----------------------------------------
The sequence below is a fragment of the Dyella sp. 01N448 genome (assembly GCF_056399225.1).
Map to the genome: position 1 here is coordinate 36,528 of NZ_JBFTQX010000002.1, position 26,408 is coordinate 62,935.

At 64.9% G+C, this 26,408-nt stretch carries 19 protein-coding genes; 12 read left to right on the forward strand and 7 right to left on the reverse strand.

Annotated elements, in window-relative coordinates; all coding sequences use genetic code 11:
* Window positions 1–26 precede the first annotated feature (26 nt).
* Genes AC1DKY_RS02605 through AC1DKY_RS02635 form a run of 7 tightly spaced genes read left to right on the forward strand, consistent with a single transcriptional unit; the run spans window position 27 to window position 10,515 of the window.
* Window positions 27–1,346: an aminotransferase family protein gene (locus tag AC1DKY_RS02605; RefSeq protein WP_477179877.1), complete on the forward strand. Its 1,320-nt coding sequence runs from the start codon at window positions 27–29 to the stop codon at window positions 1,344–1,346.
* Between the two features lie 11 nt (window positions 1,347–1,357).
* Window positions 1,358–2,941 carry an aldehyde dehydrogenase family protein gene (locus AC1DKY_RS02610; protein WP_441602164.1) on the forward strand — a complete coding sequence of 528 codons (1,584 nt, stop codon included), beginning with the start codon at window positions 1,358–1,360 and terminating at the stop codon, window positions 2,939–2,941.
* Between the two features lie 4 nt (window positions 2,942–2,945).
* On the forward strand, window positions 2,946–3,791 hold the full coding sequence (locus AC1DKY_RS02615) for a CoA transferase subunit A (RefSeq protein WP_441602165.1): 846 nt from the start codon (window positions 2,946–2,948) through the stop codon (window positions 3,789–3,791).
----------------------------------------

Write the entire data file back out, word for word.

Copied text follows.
The sequence below is a fragment of the Dyella sp. 01N448 genome (assembly GCF_056399225.1).
Map to the genome: position 1 here is coordinate 36,528 of NZ_JBFTQX010000002.1, position 26,408 is coordinate 62,935.

At 64.9% G+C, this 26,408-nt stretch carries 19 protein-coding genes; 12 read left to right on the forward strand and 7 right to left on the reverse strand.

Annotated elements, in window-relative coordinates; all coding sequences use genetic code 11:
* Window positions 1–26 precede the first annotated feature (26 nt).
* Genes AC1DKY_RS02605 through AC1DKY_RS02635 form a run of 7 tightly spaced genes read left to right on the forward strand, consistent with a single transcriptional unit; the run spans window position 27 to window position 10,515 of the window.
* Window positions 27–1,346: an aminotransferase family protein gene (locus tag AC1DKY_RS02605; RefSeq protein WP_477179877.1), complete on the forward strand. Its 1,320-nt coding sequence runs from the start codon at window positions 27–29 to the stop codon at window positions 1,344–1,346.
* Between the two features lie 11 nt (window positions 1,347–1,357).
* Window positions 1,358–2,941 carry an aldehyde dehydrogenase family protein gene (locus AC1DKY_RS02610; protein WP_441602164.1) on the forward strand — a complete coding sequence of 528 codons (1,584 nt, stop codon included), beginning with the start codon at window positions 1,358–1,360 and terminating at the stop codon, window positions 2,939–2,941.
* Between the two features lie 4 nt (window positions 2,942–2,945).
* On the forward strand, window positions 2,946–3,791 hold the full coding sequence (locus AC1DKY_RS02615) for a CoA transferase subunit A (RefSeq protein WP_441602165.1): 846 nt from the start codon (window positions 2,946–2,948) through the stop codon (window positions 3,789–3,791).